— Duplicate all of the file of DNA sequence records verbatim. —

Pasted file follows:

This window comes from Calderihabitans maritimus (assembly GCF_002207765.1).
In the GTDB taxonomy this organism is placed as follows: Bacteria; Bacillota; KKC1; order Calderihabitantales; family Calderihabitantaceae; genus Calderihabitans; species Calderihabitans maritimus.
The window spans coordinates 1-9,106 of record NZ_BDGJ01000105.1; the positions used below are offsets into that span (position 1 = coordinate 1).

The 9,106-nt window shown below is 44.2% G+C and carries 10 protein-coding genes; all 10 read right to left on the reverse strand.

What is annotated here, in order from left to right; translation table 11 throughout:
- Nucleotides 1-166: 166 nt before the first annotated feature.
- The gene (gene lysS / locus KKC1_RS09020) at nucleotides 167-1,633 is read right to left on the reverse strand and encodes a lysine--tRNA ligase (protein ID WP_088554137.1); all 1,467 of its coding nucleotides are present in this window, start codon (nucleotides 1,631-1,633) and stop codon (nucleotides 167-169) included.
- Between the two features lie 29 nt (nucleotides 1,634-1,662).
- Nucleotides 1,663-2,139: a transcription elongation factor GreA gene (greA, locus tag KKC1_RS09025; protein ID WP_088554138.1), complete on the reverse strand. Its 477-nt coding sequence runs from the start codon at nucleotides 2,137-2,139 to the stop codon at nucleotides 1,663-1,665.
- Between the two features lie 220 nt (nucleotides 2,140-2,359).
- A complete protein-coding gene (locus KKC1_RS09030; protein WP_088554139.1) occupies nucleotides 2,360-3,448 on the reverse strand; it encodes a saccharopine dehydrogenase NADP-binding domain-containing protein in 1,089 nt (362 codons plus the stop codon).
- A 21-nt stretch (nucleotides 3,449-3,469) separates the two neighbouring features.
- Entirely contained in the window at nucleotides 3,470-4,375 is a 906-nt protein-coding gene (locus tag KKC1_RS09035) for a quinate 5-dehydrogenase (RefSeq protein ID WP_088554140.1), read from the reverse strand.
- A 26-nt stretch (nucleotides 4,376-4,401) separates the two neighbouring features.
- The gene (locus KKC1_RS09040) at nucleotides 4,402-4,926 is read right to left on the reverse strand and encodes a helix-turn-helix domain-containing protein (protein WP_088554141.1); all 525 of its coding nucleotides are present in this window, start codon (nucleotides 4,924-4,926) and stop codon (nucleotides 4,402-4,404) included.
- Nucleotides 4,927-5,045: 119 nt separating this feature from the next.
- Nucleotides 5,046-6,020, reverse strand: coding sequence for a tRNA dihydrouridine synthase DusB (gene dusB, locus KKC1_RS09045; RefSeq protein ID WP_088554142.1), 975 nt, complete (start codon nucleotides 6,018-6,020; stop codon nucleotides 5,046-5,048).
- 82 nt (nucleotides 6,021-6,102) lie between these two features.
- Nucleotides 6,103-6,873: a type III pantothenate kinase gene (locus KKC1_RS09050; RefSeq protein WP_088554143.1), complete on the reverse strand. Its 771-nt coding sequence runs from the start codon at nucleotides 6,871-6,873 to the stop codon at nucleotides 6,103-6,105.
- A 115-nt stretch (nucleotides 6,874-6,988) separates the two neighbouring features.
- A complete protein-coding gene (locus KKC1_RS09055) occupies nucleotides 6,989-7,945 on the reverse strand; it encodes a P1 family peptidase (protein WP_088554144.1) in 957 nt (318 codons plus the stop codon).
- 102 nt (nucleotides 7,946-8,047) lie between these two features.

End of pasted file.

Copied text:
This window comes from Calderihabitans maritimus (assembly GCF_002207765.1).
In the GTDB taxonomy this organism is placed as follows: Bacteria; Bacillota; KKC1; order Calderihabitantales; family Calderihabitantaceae; genus Calderihabitans; species Calderihabitans maritimus.
The window spans coordinates 1-9,106 of record NZ_BDGJ01000105.1; the positions used below are offsets into that span (position 1 = coordinate 1).

The 9,106-nt window shown below is 44.2% G+C and carries 10 protein-coding genes; all 10 read right to left on the reverse strand.

What is annotated here, in order from left to right; translation table 11 throughout:
- Nucleotides 1-166: 166 nt before the first annotated feature.
- The gene (gene lysS / locus KKC1_RS09020) at nucleotides 167-1,633 is read right to left on the reverse strand and encodes a lysine--tRNA ligase (protein ID WP_088554137.1); all 1,467 of its coding nucleotides are present in this window, start codon (nucleotides 1,631-1,633) and stop codon (nucleotides 167-169) included.
- Between the two features lie 29 nt (nucleotides 1,634-1,662).
- Nucleotides 1,663-2,139: a transcription elongation factor GreA gene (greA, locus tag KKC1_RS09025; protein ID WP_088554138.1), complete on the reverse strand. Its 477-nt coding sequence runs from the start codon at nucleotides 2,137-2,139 to the stop codon at nucleotides 1,663-1,665.
- Between the two features lie 220 nt (nucleotides 2,140-2,359).
- A complete protein-coding gene (locus KKC1_RS09030; protein WP_088554139.1) occupies nucleotides 2,360-3,448 on the reverse strand; it encodes a saccharopine dehydrogenase NADP-binding domain-containing protein in 1,089 nt (362 codons plus the stop codon).
- A 21-nt stretch (nucleotides 3,449-3,469) separates the two neighbouring features.
- Entirely contained in the window at nucleotides 3,470-4,375 is a 906-nt protein-coding gene (locus tag KKC1_RS09035) for a quinate 5-dehydrogenase (RefSeq protein ID WP_088554140.1), read from the reverse strand.
- A 26-nt stretch (nucleotides 4,376-4,401) separates the two neighbouring features.
- The gene (locus KKC1_RS09040) at nucleotides 4,402-4,926 is read right to left on the reverse strand and encodes a helix-turn-helix domain-containing protein (protein WP_088554141.1); all 525 of its coding nucleotides are present in this window, start codon (nucleotides 4,924-4,926) and stop codon (nucleotides 4,402-4,404) included.
- Nucleotides 4,927-5,045: 119 nt separating this feature from the next.
- Nucleotides 5,046-6,020, reverse strand: coding sequence for a tRNA dihydrouridine synthase DusB (gene dusB, locus KKC1_RS09045; RefSeq protein ID WP_088554142.1), 975 nt, complete (start codon nucleotides 6,018-6,020; stop codon nucleotides 5,046-5,048).
- 82 nt (nucleotides 6,021-6,102) lie between these two features.
- Nucleotides 6,103-6,873: a type III pantothenate kinase gene (locus KKC1_RS09050; RefSeq protein WP_088554143.1), complete on the reverse strand. Its 771-nt coding sequence runs from the start codon at nucleotides 6,871-6,873 to the stop codon at nucleotides 6,103-6,105.
- A 115-nt stretch (nucleotides 6,874-6,988) separates the two neighbouring features.
- A complete protein-coding gene (locus KKC1_RS09055) occupies nucleotides 6,989-7,945 on the reverse strand; it encodes a P1 family peptidase (protein WP_088554144.1) in 957 nt (318 codons plus the stop codon).
- 102 nt (nucleotides 7,946-8,047) lie between these two features.